In a Corner Office column (published by the New York Times) on 2 January 2014, Adam Bryant interviewed Shanti Atkins, president and chief strategy officer of Navex Global, which handles ethics and compliance issues. The full interview can be found here.
[On Twitter, Shanti is @ShantiNAVEX; the company is @NAVEXGlobal; Adam is @NYTCornerOffice; the newspaper is @NYTimes]
I think Atkins comes across as a demanding but fair leader. She has evolved (by her own admission in the interview) from a background as a lawyer, where perfection was a consistent objective, to a business setting where there are so many issues that triaging and prioritizing become essential. That shows, to me, that she’s pragmatic about recognizing (and accepting) when “good enough” is an acceptable level of completeness. That’s an important lesson (and one that’s difficult, especially for leaders who are high achievers themselves).
When Bryant asks her whether she see the influence of her parents in her management style, her answer (not surprisingly) is yes.
Yes, in terms of demanding excellence from people but in a way that isn’t oppressive. It’s a compliment to demand excellence from somebody. And that’s how I always think of it.
Bryant immediately dives into the “demand excellence” point, probing for more detail:
Q. That’s a subtle note to hit just right, so that people take it the way you intend.
A. I think you have to model it yourself. You have to show people that you apply the same standard to yourself in a way that’s healthy. You set a high standard for yourself because you believe in yourself. You celebrate successes and you acknowledge where you fell short, but then you still show that you’re very confident and have a lot of self-esteem. If you can model that, then I think people respond to it very well as a leadership style.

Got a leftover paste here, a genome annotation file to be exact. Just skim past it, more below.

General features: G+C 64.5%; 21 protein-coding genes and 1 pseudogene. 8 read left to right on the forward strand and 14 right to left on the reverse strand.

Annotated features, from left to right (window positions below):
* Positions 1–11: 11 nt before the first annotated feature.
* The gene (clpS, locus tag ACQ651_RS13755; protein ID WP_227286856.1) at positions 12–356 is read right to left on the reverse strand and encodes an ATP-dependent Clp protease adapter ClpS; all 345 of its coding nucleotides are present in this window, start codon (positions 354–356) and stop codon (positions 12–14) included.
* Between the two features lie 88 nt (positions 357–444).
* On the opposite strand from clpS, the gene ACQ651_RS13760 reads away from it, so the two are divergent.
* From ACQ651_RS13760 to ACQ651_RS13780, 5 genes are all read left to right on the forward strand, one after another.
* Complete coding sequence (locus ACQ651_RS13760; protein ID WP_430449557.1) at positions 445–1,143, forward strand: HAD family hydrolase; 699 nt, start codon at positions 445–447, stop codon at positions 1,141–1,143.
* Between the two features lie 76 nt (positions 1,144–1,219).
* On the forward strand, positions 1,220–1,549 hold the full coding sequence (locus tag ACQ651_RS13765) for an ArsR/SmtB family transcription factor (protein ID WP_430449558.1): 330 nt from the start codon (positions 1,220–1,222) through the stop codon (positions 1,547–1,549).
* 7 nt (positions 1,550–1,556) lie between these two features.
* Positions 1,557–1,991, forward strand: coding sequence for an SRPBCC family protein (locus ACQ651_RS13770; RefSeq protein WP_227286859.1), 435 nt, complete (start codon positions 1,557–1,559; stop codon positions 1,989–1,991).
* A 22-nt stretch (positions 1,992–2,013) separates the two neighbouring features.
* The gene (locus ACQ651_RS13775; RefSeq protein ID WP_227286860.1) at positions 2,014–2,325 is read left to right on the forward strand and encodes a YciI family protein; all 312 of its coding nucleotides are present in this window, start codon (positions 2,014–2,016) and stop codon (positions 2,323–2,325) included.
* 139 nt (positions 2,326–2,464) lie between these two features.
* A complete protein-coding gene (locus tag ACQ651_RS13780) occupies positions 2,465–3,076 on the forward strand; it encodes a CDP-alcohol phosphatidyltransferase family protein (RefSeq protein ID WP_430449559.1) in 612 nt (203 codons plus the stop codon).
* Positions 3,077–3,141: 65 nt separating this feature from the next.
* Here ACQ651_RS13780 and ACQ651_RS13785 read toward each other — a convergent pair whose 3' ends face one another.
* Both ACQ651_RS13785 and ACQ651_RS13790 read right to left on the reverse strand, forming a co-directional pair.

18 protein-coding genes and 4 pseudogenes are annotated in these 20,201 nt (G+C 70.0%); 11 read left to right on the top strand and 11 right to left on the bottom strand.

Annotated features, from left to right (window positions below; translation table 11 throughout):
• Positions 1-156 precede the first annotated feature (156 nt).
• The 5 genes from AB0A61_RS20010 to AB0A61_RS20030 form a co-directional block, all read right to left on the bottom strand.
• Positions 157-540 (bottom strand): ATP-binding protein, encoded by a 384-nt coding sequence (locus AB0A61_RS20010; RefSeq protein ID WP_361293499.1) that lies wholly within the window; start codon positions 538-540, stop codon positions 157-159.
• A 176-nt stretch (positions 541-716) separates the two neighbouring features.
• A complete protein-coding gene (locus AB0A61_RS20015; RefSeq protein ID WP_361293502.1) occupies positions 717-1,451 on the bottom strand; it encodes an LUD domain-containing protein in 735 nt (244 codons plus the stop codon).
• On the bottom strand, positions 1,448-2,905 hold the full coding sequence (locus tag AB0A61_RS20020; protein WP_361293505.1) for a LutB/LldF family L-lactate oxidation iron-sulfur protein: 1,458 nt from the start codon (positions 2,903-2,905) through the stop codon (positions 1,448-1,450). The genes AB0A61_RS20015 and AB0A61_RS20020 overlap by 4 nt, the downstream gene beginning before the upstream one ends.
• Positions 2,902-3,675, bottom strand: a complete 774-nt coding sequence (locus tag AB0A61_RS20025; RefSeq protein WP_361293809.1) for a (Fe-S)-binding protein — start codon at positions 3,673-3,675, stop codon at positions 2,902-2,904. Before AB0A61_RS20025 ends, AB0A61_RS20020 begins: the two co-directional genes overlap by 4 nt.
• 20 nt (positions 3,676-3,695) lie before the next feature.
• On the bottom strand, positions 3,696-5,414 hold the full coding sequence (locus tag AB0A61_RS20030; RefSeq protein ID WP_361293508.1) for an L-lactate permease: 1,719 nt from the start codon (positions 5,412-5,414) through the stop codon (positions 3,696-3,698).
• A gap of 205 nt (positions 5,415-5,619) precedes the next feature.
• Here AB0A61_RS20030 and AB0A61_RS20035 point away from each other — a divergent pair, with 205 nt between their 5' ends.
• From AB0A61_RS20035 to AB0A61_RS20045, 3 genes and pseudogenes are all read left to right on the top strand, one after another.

If I have to have a difficult conversation with someone, I might start by saying: “Look, I think you’re extraordinary at these things, and this is where I think you can go. So if you’re thinking five, 10 years ahead, I think that you can do better than this.” When you provide that context and perspective of someone’s potential and where someone may be going long term, they’re a lot more open and they feel that you care about them as a person.
That’s a good summary of an excellent approach to delivering difficult information. Starting with praise (as long as it’s sincere) eases the delivery of the more difficult message. Coupling that praise with the longer term, strategic perspective helps set the context for how you hope the constructive criticism will be received.
When Bryant asks Atkins to tell more about her leadership style, here’s the response:
I like to make decisions quickly. That came from being in an environment early on that was a crisis situation. I find that people react very badly to a sense of uncertainty. So I always ask myself, “If I had to decide in 30 seconds, what would I do?” I always write it down to document my gut decision. I’ll take more time, of course, on big decisions, but most of the time the initial gut instinct is right. You don’t agonize and you move on.